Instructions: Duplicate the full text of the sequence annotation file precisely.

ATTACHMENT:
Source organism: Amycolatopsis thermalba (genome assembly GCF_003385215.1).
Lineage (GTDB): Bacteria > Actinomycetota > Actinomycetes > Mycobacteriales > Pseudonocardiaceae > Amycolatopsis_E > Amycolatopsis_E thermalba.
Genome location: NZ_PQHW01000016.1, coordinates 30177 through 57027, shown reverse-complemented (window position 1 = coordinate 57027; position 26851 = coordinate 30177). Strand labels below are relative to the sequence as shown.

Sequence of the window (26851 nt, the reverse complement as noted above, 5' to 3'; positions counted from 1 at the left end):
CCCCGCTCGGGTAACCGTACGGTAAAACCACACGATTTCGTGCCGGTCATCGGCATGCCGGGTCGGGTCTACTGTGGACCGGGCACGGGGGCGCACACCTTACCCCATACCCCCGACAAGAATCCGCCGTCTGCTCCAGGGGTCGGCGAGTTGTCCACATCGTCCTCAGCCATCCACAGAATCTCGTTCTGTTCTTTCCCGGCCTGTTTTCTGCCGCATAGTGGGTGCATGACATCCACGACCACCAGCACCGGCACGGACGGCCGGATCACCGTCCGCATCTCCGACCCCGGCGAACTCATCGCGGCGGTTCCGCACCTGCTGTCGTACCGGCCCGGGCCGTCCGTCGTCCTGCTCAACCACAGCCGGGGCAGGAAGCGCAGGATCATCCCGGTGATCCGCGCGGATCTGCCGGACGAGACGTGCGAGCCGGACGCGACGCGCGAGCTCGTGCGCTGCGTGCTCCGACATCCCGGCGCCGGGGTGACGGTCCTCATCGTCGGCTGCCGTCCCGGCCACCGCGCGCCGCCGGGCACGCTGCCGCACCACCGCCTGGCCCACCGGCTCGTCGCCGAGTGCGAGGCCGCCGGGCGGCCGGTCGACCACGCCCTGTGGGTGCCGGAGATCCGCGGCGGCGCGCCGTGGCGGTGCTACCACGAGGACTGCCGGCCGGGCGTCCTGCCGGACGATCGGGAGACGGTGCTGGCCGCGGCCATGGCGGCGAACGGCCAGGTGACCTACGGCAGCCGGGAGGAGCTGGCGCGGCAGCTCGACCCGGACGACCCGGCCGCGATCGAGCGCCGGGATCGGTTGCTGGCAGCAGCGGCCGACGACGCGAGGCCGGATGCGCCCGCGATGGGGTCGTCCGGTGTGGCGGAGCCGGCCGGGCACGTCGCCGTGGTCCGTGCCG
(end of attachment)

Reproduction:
Source organism: Amycolatopsis thermalba (genome assembly GCF_003385215.1).
Lineage (GTDB): Bacteria > Actinomycetota > Actinomycetes > Mycobacteriales > Pseudonocardiaceae > Amycolatopsis_E > Amycolatopsis_E thermalba.
Genome location: NZ_PQHW01000016.1, coordinates 30177 through 57027, shown reverse-complemented (window position 1 = coordinate 57027; position 26851 = coordinate 30177). Strand labels below are relative to the sequence as shown.

Sequence of the window (26851 nt, the reverse complement as noted above, 5' to 3'; positions counted from 1 at the left end):
CCCCGCTCGGGTAACCGTACGGTAAAACCACACGATTTCGTGCCGGTCATCGGCATGCCGGGTCGGGTCTACTGTGGACCGGGCACGGGGGCGCACACCTTACCCCATACCCCCGACAAGAATCCGCCGTCTGCTCCAGGGGTCGGCGAGTTGTCCACATCGTCCTCAGCCATCCACAGAATCTCGTTCTGTTCTTTCCCGGCCTGTTTTCTGCCGCATAGTGGGTGCATGACATCCACGACCACCAGCACCGGCACGGACGGCCGGATCACCGTCCGCATCTCCGACCCCGGCGAACTCATCGCGGCGGTTCCGCACCTGCTGTCGTACCGGCCCGGGCCGTCCGTCGTCCTGCTCAACCACAGCCGGGGCAGGAAGCGCAGGATCATCCCGGTGATCCGCGCGGATCTGCCGGACGAGACGTGCGAGCCGGACGCGACGCGCGAGCTCGTGCGCTGCGTGCTCCGACATCCCGGCGCCGGGGTGACGGTCCTCATCGTCGGCTGCCGTCCCGGCCACCGCGCGCCGCCGGGCACGCTGCCGCACCACCGCCTGGCCCACCGGCTCGTCGCCGAGTGCGAGGCCGCCGGGCGGCCGGTCGACCACGCCCTGTGGGTGCCGGAGATCCGCGGCGGCGCGCCGTGGCGGTGCTACCACGAGGACTGCCGGCCGGGCGTCCTGCCGGACGATCGGGAGACGGTGCTGGCCGCGGCCATGGCGGCGAACGGCCAGGTGACCTACGGCAGCCGGGAGGAGCTGGCGCGGCAGCTCGACCCGGACGACCCGGCCGCGATCGAGCGCCGGGATCGGTTGCTGGCAGCAGCGGCCGACGACGCGAGGCCGGATGCGCCCGCGATGGGGTCGTCCGGTGTGGCGGAGCCGGCCGGGCACGTCGCCGTGGTCCGTGCCG